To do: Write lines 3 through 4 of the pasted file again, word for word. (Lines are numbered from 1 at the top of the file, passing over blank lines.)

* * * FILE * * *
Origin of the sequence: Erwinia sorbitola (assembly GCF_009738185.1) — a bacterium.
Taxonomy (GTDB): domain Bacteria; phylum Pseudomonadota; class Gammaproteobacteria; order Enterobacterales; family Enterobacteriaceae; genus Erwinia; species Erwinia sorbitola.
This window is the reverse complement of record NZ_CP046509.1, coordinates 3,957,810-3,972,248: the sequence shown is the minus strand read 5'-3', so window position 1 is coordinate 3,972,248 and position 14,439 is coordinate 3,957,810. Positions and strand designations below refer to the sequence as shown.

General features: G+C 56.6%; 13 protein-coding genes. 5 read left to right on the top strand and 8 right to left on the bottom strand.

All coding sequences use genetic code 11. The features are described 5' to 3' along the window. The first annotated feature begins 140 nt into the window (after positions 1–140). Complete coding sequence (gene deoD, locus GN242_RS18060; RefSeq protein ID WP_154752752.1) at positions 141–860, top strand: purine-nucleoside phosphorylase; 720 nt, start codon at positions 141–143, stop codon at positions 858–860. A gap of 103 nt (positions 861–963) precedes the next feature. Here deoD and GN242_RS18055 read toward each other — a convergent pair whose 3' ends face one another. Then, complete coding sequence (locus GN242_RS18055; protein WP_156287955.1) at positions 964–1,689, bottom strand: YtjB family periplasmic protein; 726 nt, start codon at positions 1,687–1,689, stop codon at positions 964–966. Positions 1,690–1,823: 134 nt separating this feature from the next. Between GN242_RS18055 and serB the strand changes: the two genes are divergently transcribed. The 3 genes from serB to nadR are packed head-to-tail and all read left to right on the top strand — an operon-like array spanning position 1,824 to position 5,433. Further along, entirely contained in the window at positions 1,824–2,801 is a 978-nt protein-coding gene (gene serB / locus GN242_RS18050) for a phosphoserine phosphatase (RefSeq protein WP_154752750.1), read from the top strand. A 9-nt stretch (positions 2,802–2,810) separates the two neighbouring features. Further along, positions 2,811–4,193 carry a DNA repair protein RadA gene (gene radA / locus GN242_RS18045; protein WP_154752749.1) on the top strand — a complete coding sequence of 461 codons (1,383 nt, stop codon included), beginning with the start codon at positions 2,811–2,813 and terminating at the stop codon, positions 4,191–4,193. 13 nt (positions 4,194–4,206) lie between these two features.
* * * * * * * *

This window is the reverse complement of record NZ_CP046509.1, coordinates 3,957,810-3,972,248: the sequence shown is the minus strand read 5'-3', so window position 1 is coordinate 3,972,248 and position 14,439 is coordinate 3,957,810. Positions and strand designations below refer to the sequence as shown.

General features: G+C 56.6%; 13 protein-coding genes. 5 read left to right on the top strand and 8 right to left on the bottom strand.